from the desk of Danielah Castellini
Yesterday was Yom HaShoah, Israel’s Holocaust Remembrance Day. Every year, Jewish communities relive the pain of their deep loss on this day with the knowledge that if we do not remember, we are bound to forget. This is a day of painful remembrance not only of the six million lives lost, but also for the moment in time when much of the world chose to be silent.
Yad V’Shem, Israel’s Holocaust Museum, has on record just over 21,000 righteous gentiles who helped save Jews during the Holocaust. Many are familiar with the name Oskar Schindler due to the famous film released in the 1990’s, Schindler’s List. Corrie ten Boom is another famous righteous gentile who hid Jews behind a false wall in her home. However, there are many names who are less famous.
Irena Sendler worked as a social worker in Poland during the war. She saved 2,500 Jewish children by placing them with families or in convents after smuggling them out of the Warsaw ghetto. She and her team had easy access to the ghetto due to their vocation and would also smuggle medicine and supplies in to help Jews survive who they were unable to help escape.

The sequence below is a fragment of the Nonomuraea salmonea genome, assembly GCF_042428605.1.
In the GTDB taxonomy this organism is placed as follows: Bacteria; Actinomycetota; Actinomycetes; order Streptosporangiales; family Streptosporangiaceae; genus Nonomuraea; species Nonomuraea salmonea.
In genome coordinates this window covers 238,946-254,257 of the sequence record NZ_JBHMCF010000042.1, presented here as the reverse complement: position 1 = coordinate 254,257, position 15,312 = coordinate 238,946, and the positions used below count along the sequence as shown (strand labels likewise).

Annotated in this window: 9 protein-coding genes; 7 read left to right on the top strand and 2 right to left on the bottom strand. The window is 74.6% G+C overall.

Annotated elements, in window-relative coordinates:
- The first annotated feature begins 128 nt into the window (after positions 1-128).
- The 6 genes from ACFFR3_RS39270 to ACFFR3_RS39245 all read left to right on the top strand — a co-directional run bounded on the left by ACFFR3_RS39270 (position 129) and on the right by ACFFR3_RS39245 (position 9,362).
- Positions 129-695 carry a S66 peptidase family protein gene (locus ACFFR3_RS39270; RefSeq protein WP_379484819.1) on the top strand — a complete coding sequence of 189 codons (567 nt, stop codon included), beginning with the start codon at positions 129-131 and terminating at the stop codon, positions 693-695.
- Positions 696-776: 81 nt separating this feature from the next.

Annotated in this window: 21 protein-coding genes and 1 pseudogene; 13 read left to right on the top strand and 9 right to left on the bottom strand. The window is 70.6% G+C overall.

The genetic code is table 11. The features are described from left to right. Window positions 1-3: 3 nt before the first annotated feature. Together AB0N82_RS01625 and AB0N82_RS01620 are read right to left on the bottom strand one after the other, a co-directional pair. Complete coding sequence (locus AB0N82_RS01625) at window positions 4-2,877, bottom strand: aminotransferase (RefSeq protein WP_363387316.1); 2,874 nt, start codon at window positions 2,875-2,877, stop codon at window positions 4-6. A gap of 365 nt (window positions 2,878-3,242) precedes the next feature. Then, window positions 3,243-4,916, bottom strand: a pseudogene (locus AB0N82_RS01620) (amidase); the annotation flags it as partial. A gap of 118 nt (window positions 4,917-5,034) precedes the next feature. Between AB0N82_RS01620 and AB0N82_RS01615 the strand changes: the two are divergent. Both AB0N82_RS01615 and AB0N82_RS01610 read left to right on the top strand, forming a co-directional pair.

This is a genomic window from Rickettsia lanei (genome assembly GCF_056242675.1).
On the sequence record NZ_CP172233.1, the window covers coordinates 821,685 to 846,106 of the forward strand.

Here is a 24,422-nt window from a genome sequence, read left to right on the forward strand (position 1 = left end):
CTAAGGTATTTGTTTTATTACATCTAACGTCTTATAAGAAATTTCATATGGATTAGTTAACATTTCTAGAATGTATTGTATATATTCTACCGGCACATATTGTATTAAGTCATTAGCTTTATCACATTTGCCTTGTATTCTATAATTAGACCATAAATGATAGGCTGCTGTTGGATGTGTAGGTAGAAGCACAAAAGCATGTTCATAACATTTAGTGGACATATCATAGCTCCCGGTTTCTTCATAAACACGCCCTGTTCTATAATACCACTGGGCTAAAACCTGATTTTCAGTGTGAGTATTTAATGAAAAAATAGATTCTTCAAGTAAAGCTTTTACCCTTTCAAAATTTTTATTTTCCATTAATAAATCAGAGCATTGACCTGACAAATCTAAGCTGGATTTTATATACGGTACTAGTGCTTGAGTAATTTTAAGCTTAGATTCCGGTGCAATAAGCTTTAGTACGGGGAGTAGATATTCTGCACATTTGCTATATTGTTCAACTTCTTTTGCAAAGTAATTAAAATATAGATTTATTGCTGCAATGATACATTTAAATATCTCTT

Raoul Wallenberg was a Swedish diplomat living in Hungary during the war. When the Nazis overtook Hungary, he and fellow diplomats were able to negotiate with the Nazis to allow them to extend a special exemption pass to Jews who were working for Sweden. Wallenberg miraculously through a series of creative efforts (such as building houses for Jews that were claimed as Swedish territory in Hungary) had a hand in saving around 100,000 Jews.
Polish Priest Maximillian Kolbe hid nearly 2,000 as part of his efforts to oppose Nazi Germany. The cost of aiding them was his life. He was arrested by the Nazis and imprisoned in Auschwitz where he was tortured and starved. He eventually gave up his life in place of another who was trying to survive the camps to get back to his family.
The actions of the righteous gentiles during the Holocaust were a bright spot of hope in an unimaginably horrible reality. One of my favorite quotes is by Janusz Korczak, a famous author and physician who died protecting the 192 Jewish orphans under his care by choosing to go to the gas chambers with them when he had been offered an escape. “I exist not to be loved and admired, but to love and act. It is not the duty of those around me to love me. Rather, it is my duty to be concerned about the world, about man.”
This quote is reminiscent of John 13:34-35 (TLV), “I give you a new commandment, that you love one another. Just as I have loved you, so also you must love one another. By this all will know that you are My disciples, if you have love for one another.” The survivors and generations after are forever grateful for the sacrifice of the righteous gentiles. Just as the we collectively vow to never forget those who perished, we will never forget those who chose to love like Yeshua loved at a time in history when the world was set on destruction.